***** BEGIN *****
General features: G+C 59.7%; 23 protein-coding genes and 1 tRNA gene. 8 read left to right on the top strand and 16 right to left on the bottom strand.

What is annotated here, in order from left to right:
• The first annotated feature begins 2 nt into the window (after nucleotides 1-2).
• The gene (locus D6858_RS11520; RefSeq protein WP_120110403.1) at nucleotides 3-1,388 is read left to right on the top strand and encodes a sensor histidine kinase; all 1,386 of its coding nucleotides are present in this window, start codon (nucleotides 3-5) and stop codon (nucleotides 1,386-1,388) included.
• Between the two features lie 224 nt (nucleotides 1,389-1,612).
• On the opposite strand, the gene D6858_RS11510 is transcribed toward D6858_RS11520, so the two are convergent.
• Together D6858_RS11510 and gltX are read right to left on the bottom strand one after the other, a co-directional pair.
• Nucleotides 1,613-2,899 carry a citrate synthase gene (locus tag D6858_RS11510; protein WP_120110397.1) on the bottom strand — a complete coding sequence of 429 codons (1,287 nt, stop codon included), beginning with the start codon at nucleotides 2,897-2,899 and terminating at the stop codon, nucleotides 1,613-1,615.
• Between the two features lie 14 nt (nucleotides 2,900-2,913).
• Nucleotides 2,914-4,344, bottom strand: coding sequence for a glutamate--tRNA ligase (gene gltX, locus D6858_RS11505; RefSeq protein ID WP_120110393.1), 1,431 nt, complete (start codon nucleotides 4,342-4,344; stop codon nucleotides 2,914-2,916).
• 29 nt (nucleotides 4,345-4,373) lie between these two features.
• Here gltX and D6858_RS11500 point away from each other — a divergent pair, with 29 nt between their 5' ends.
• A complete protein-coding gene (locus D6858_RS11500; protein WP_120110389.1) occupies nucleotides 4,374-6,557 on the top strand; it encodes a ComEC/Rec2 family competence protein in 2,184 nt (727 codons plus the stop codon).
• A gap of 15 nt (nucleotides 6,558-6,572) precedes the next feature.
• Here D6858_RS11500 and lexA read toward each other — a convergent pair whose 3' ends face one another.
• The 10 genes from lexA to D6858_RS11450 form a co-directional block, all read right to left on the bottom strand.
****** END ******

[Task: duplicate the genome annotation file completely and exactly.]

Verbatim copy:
General features: G+C 59.7%; 23 protein-coding genes and 1 tRNA gene. 8 read left to right on the top strand and 16 right to left on the bottom strand.

What is annotated here, in order from left to right:
• The first annotated feature begins 2 nt into the window (after nucleotides 1-2).
• The gene (locus D6858_RS11520; RefSeq protein WP_120110403.1) at nucleotides 3-1,388 is read left to right on the top strand and encodes a sensor histidine kinase; all 1,386 of its coding nucleotides are present in this window, start codon (nucleotides 3-5) and stop codon (nucleotides 1,386-1,388) included.
• Between the two features lie 224 nt (nucleotides 1,389-1,612).
• On the opposite strand, the gene D6858_RS11510 is transcribed toward D6858_RS11520, so the two are convergent.
• Together D6858_RS11510 and gltX are read right to left on the bottom strand one after the other, a co-directional pair.
• Nucleotides 1,613-2,899 carry a citrate synthase gene (locus tag D6858_RS11510; protein WP_120110397.1) on the bottom strand — a complete coding sequence of 429 codons (1,287 nt, stop codon included), beginning with the start codon at nucleotides 2,897-2,899 and terminating at the stop codon, nucleotides 1,613-1,615.
• Between the two features lie 14 nt (nucleotides 2,900-2,913).
• Nucleotides 2,914-4,344, bottom strand: coding sequence for a glutamate--tRNA ligase (gene gltX, locus D6858_RS11505; RefSeq protein ID WP_120110393.1), 1,431 nt, complete (start codon nucleotides 4,342-4,344; stop codon nucleotides 2,914-2,916).
• 29 nt (nucleotides 4,345-4,373) lie between these two features.
• Here gltX and D6858_RS11500 point away from each other — a divergent pair, with 29 nt between their 5' ends.
• A complete protein-coding gene (locus D6858_RS11500; protein WP_120110389.1) occupies nucleotides 4,374-6,557 on the top strand; it encodes a ComEC/Rec2 family competence protein in 2,184 nt (727 codons plus the stop codon).
• A gap of 15 nt (nucleotides 6,558-6,572) precedes the next feature.
• Here D6858_RS11500 and lexA read toward each other — a convergent pair whose 3' ends face one another.
• The 10 genes from lexA to D6858_RS11450 form a co-directional block, all read right to left on the bottom strand.